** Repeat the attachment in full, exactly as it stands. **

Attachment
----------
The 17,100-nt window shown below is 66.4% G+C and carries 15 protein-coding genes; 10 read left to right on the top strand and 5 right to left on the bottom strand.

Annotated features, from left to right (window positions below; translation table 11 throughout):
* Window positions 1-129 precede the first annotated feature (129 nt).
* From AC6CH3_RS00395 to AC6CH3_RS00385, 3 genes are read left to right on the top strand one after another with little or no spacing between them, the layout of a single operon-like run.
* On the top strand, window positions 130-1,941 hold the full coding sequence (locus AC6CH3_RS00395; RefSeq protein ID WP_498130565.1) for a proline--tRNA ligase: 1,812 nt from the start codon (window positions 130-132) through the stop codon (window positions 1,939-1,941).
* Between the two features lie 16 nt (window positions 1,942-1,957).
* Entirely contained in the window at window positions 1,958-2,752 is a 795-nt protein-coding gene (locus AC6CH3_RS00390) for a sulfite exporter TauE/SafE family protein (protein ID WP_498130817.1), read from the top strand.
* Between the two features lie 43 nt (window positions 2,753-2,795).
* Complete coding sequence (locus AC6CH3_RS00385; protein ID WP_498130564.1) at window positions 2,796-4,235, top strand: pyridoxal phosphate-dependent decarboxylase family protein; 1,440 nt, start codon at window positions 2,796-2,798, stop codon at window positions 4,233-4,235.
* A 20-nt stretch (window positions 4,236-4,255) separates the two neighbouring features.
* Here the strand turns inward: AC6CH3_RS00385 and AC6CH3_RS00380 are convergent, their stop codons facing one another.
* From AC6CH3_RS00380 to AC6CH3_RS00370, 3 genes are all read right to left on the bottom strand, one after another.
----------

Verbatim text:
The 17,100-nt window shown below is 66.4% G+C and carries 15 protein-coding genes; 10 read left to right on the top strand and 5 right to left on the bottom strand.

Annotated features, from left to right (window positions below; translation table 11 throughout):
* Window positions 1-129 precede the first annotated feature (129 nt).
* From AC6CH3_RS00395 to AC6CH3_RS00385, 3 genes are read left to right on the top strand one after another with little or no spacing between them, the layout of a single operon-like run.
* On the top strand, window positions 130-1,941 hold the full coding sequence (locus AC6CH3_RS00395; RefSeq protein ID WP_498130565.1) for a proline--tRNA ligase: 1,812 nt from the start codon (window positions 130-132) through the stop codon (window positions 1,939-1,941).
* Between the two features lie 16 nt (window positions 1,942-1,957).
* Entirely contained in the window at window positions 1,958-2,752 is a 795-nt protein-coding gene (locus AC6CH3_RS00390) for a sulfite exporter TauE/SafE family protein (protein ID WP_498130817.1), read from the top strand.
* Between the two features lie 43 nt (window positions 2,753-2,795).
* Complete coding sequence (locus AC6CH3_RS00385; protein ID WP_498130564.1) at window positions 2,796-4,235, top strand: pyridoxal phosphate-dependent decarboxylase family protein; 1,440 nt, start codon at window positions 2,796-2,798, stop codon at window positions 4,233-4,235.
* A 20-nt stretch (window positions 4,236-4,255) separates the two neighbouring features.
* Here the strand turns inward: AC6CH3_RS00385 and AC6CH3_RS00380 are convergent, their stop codons facing one another.
* From AC6CH3_RS00380 to AC6CH3_RS00370, 3 genes are all read right to left on the bottom strand, one after another.